The main objective of the portrait from my point of view is to portray certain emotion, or a certain feeling through the photo. My model should be the point of focus, and the emotions felt, the expressions emitted should be captured in the best of possibilities. If I manage to show to my audience, what my subject felt while the shot was taken, I feel, its a good portrait.
Today, I shall put down certain points which I feel are important while taking portraits. I keep these points in my mind while shooting and so far, they have served me well.
1. Focus on the eyes: The first rule, by me, is the focus should be on the eyes. Not on the nose, not on the lips, the EYES. Why? Because consciously or not, that’s the first thing that catches our eye in the photo. So, a sharply focused eye of the model, makes the photo likable immediately.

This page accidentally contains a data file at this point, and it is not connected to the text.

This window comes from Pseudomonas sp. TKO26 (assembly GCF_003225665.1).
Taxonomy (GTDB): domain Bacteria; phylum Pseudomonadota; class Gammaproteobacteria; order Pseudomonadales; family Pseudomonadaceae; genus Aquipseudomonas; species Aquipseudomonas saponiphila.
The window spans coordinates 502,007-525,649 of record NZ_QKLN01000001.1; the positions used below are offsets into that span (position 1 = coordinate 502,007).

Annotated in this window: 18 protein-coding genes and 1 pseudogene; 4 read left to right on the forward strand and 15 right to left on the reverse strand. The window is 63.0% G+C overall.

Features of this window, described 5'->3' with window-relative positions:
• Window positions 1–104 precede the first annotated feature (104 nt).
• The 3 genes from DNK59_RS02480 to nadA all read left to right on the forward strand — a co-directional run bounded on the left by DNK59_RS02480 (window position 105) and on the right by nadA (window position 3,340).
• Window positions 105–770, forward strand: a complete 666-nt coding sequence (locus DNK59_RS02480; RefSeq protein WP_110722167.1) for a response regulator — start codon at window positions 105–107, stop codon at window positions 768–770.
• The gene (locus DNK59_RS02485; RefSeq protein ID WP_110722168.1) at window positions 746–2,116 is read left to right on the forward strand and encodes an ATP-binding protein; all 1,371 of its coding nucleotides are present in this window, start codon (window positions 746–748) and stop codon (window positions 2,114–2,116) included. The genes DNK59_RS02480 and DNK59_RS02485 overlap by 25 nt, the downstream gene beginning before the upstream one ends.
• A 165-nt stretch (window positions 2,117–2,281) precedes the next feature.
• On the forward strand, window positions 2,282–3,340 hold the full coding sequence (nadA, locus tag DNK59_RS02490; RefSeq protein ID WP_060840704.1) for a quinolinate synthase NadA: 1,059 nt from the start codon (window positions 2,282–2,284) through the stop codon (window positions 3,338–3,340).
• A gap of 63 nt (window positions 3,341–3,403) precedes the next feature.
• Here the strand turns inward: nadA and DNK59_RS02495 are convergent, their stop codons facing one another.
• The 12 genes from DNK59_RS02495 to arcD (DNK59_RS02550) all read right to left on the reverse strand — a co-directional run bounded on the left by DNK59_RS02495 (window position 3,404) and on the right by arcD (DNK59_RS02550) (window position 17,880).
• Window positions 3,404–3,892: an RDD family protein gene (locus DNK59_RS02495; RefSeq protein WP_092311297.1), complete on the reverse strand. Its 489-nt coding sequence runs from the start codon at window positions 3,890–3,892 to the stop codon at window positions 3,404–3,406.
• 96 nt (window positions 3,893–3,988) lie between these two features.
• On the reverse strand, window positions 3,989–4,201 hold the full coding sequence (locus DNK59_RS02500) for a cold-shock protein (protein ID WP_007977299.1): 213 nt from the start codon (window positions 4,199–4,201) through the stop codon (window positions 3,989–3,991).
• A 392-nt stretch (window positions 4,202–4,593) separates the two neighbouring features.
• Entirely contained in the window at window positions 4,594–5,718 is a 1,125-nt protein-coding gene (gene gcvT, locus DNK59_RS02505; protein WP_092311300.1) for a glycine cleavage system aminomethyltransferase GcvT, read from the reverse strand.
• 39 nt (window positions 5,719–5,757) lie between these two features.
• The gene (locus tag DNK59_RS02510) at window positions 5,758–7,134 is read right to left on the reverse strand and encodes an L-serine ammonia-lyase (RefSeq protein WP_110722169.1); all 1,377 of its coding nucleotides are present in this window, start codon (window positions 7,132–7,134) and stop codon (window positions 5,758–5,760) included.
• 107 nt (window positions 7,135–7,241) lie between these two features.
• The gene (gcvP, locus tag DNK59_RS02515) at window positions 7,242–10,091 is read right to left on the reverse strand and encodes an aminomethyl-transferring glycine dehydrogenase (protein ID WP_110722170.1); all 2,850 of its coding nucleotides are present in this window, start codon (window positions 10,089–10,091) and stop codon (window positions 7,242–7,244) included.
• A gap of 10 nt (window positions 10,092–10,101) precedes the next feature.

2. Let the eyes see: I ll explain this, in simpler terms. I mean, let the photo be such that the model has some place to look to, that the viewer also looks towards the way the model is watching. Let the curiosity be there. If the model is looking towards left, leave some space in the left, and vice versa.
3. Change the angles and point of views: All shots need not be taken right from the eye level. Go up, go down or maybe, just take a step back. They all work wonderfully.
4. Anticipate Movements: While shooting at an event, you shall come across conditions where your model is in motion. Observe the patterns and anticipate the movements, be ready and press the shutter at the right moment. With a bit of practice, sharp shots of moving people will not be difficult.
5. Go Candid: Here, you just need to be on the prowl. Keep your eyes peeled for subjects to be shot. Sometimes they notice you and the expression changes, the objective is to shoot before the expression changes. But be advised, the shots may not be as you would have wanted them to be, but then, sometimes, gems emerge too.
6. Bokeh to the rescue: If you have a background which has distractions, or maybe you just dont want the background, open the aperture wide and let the background fade.